Wisconsin Judge Strikes Down Collective Bargaining Reform Law
A Dane County judge has struck down most of Governor Scott Walker's collective bargaining reforms, setting up an appeal to the Supreme Court.
Judge Juan Colas, appointed by former Democratic governor Jim Doyle, issued a sweeping decision that eliminated almost all of Act 10's measures to loosen the grip on power of public unions. Specifically, Judge Colas:
Colas ruled that the law violated workers' constitutional rights to free speech, free association and equal representation under the law by capping union workers' raises but not those of their nonunion counterparts. The judge also ruled that the law violated the "home rule" clause of the state constitution by setting the contribution for City of Milwaukee employees to the city pension system rather than leaving it to the city and workers.
While state workers will remain covered under the law, local unions will be free to renegotiate contracts:
For now, it appears school districts and local officials will have to return to the bargaining table with their workers in a much more significant way. The decision raises a host of unanswered questions about the significant changes in pay, benefits and work rules that have taken place over the past year in schools and municipalities around the state while bargaining was essentially dead.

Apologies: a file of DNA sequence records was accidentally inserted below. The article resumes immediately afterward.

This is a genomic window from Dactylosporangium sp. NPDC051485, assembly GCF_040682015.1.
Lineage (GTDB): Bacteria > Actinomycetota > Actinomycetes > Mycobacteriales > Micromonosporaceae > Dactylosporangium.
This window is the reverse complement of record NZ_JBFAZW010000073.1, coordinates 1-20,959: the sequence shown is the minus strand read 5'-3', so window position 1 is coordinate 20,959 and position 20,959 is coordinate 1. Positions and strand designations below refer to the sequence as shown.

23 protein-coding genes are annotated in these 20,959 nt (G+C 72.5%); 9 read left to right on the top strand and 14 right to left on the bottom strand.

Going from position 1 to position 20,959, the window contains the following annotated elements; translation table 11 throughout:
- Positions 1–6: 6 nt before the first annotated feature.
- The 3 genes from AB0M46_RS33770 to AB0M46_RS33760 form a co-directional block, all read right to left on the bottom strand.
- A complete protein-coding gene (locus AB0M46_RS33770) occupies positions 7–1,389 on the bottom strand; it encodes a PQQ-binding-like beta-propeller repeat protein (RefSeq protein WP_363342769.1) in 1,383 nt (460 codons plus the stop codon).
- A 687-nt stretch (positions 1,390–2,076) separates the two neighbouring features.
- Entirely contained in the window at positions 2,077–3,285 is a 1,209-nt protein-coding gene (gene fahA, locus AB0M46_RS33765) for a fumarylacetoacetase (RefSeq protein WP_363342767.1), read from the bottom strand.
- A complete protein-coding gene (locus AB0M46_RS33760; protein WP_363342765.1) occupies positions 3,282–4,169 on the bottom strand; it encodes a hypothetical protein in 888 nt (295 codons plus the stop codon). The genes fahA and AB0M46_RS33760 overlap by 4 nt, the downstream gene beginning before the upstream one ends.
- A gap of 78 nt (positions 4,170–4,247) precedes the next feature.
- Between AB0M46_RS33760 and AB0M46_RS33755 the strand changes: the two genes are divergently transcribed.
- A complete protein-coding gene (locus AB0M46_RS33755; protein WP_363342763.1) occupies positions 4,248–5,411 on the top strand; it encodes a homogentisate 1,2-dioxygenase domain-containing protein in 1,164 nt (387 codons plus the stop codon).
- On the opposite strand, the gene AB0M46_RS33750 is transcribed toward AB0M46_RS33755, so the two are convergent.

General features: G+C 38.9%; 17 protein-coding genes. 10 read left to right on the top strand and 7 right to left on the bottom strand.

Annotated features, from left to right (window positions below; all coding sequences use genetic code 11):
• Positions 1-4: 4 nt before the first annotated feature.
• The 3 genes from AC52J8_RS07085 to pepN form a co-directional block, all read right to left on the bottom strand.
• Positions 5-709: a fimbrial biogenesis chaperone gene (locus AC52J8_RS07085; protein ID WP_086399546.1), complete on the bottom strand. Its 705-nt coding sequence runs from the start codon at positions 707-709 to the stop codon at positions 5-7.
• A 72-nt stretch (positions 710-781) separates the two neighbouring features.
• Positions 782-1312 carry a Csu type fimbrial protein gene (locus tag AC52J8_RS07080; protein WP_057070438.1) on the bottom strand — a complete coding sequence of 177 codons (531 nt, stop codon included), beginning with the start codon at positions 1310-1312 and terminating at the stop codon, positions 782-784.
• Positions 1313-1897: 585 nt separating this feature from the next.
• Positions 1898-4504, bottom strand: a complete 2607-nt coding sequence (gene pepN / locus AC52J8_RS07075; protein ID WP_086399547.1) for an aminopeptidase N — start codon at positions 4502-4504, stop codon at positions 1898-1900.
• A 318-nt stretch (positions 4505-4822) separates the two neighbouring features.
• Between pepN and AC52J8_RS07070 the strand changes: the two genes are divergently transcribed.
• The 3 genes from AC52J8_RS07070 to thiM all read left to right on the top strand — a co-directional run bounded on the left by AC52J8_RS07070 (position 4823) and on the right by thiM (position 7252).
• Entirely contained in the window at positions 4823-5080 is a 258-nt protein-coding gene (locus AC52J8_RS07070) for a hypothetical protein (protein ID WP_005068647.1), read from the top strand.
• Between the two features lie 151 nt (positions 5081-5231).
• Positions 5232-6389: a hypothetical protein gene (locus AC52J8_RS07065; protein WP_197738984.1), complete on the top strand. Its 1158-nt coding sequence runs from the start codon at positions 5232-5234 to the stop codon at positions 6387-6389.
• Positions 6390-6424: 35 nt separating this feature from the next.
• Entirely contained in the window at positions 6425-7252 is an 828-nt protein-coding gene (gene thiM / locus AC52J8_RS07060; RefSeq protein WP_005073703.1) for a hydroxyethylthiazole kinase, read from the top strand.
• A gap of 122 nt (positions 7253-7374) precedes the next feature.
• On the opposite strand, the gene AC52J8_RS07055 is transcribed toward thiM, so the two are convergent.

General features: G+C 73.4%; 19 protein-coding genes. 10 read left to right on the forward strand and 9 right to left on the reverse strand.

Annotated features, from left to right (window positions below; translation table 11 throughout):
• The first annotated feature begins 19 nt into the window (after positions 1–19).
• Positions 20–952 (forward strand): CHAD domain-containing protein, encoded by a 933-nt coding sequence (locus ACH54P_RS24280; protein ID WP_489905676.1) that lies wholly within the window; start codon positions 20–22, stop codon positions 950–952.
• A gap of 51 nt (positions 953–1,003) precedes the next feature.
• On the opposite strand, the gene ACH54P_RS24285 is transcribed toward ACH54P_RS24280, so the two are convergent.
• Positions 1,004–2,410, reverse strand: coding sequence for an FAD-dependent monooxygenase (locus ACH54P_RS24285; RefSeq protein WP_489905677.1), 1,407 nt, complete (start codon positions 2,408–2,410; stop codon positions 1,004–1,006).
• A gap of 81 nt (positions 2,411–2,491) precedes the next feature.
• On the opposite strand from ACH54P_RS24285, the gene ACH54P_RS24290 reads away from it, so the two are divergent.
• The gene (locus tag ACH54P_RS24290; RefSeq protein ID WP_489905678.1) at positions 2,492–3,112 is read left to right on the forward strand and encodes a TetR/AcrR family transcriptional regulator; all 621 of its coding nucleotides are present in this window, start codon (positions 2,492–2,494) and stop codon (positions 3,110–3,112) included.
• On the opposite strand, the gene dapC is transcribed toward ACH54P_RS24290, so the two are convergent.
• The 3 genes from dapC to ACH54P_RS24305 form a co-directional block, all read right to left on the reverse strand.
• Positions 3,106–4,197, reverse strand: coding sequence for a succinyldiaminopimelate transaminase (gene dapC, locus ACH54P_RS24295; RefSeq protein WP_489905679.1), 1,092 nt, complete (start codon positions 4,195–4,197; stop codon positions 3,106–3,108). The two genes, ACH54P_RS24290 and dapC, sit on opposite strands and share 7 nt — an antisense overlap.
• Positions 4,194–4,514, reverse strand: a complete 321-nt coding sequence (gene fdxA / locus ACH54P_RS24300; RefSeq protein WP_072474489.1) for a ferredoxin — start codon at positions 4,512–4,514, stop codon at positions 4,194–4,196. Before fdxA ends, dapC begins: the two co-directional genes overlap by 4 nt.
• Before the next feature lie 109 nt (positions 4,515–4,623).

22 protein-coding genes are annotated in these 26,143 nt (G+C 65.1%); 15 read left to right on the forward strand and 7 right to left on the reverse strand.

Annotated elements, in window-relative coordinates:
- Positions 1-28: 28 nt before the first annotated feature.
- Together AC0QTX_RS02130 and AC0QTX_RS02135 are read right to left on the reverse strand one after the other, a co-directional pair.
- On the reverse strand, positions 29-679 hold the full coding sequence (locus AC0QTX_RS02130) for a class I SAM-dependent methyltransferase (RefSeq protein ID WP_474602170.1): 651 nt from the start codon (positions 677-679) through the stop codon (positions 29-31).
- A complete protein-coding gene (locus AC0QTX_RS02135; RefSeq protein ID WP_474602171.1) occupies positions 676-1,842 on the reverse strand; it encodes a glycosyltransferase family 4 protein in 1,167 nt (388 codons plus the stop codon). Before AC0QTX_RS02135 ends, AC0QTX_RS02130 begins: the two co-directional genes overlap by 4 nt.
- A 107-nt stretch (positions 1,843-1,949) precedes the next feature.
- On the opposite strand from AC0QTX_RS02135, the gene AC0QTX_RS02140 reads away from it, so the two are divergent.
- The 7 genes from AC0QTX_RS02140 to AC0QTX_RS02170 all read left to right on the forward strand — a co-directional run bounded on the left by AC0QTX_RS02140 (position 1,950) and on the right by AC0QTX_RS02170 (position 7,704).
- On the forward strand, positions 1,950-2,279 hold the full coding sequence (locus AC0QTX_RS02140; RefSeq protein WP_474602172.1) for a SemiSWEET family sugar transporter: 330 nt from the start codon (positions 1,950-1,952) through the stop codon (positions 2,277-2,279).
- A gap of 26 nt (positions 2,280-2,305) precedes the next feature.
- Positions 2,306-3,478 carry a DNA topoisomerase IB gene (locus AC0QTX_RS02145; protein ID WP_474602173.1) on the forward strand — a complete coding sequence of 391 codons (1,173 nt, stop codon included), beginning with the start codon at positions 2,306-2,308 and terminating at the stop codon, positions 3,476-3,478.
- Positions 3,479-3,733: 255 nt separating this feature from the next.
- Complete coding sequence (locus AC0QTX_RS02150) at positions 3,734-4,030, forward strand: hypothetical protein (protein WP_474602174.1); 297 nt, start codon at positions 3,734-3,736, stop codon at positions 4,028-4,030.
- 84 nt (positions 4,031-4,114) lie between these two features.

Under Walker's law, both state and local governments were prohibited from bargaining with their workers over anything besides a cost-of-living salary adjustment. Other issues, such as health benefits, pensions, workplace safety and other work rules, were strictly off limits.
For local workers, all those issues can now be bargained. The ruling also restored local unions' ability to reach so-called fair share deals that require all workers within a given bargaining unit to pay union dues, even if they choose not to join.
With cutbacks in education spending, local governments used the law to great effect to keep their budgets under control. Now, they will have to renegotiate with emboldened unions who, as they are proving in Chicago, don't care much if the government they are negotiating with is broke or not.
Governor Walker pointed out that the people have spoken on this matter and the judge is overturning the result of the recall election held last June:
"The people of Wisconsin clearly spoke on June 5th. Now, they are ready to move on. Sadly, a liberal activist judge in Dane County wants to go backward and take away the lawmaking responsibilities of the Legislature and the governor," Walker said in a statement.
Several other challenges to the law are working their way through the courts and will probably end up on the Supreme Court docket next year.